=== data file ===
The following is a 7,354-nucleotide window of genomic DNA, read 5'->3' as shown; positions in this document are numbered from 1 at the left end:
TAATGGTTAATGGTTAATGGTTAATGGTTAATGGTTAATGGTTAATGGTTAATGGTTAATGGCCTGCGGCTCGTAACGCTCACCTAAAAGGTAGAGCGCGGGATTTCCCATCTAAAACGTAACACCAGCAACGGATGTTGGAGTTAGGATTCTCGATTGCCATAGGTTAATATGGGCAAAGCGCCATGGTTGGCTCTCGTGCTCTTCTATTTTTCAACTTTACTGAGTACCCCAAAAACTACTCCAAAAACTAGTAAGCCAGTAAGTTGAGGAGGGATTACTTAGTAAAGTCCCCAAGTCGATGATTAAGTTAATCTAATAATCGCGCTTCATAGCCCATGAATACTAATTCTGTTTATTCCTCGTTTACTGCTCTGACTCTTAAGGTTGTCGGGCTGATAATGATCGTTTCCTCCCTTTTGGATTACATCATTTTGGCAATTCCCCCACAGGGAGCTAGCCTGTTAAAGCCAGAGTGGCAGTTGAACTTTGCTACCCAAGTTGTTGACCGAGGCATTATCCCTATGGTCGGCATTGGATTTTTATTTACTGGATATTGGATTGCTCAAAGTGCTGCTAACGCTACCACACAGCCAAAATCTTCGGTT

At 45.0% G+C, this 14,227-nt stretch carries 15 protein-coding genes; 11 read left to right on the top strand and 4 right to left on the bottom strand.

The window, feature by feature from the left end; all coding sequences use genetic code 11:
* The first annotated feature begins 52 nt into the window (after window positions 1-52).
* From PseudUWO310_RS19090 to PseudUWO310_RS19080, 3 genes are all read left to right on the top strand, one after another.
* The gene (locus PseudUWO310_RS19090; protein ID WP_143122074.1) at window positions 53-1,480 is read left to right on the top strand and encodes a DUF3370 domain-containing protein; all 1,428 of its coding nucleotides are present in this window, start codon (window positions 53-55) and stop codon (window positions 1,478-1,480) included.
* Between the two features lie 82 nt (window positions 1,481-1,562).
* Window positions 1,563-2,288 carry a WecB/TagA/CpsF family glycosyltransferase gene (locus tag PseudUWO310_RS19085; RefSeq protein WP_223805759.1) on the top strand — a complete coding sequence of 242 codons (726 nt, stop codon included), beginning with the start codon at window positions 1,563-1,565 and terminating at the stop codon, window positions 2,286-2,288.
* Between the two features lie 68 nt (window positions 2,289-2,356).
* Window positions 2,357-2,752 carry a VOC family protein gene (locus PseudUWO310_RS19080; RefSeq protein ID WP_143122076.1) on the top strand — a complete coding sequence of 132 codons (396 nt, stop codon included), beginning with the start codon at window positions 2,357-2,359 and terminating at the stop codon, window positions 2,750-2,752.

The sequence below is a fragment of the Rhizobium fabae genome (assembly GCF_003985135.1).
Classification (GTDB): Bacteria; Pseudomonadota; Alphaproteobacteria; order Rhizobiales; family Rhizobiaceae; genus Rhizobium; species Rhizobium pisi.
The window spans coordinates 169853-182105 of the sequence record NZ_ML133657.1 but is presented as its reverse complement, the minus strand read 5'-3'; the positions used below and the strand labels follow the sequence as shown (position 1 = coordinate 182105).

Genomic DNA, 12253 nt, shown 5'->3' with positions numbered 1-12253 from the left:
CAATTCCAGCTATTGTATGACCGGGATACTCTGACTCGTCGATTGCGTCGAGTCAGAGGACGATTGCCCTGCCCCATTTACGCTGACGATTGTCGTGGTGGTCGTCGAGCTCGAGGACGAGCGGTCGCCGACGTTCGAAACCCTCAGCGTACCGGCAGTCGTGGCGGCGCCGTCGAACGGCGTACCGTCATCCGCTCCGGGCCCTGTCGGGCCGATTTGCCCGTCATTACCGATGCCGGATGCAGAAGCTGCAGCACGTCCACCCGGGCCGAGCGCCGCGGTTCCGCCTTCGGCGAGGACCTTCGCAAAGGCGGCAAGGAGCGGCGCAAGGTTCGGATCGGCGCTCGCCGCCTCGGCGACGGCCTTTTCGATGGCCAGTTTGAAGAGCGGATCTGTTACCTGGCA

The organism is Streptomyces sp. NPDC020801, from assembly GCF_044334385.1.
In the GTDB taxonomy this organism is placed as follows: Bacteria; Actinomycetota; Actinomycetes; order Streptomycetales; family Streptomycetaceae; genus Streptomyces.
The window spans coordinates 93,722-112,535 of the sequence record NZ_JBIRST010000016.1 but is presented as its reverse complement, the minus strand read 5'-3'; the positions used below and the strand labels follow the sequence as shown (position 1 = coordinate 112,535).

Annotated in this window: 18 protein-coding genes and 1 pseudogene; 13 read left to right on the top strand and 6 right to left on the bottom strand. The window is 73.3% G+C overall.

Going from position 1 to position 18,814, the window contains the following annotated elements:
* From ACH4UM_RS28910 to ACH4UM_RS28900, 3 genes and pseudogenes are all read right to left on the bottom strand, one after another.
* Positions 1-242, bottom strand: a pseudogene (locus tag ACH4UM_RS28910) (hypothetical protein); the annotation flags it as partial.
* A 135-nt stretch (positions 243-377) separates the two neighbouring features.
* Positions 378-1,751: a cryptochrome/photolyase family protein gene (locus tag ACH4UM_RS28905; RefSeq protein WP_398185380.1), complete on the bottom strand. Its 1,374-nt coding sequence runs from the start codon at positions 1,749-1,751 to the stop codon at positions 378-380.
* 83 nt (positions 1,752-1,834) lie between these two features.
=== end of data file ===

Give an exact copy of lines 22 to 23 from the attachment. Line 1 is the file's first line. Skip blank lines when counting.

* From ACH4UM_RS28910 to ACH4UM_RS28900, 3 genes and pseudogenes are all read right to left on the bottom strand, one after another.
* Positions 1-242, bottom strand: a pseudogene (locus tag ACH4UM_RS28910) (hypothetical protein); the annotation flags it as partial.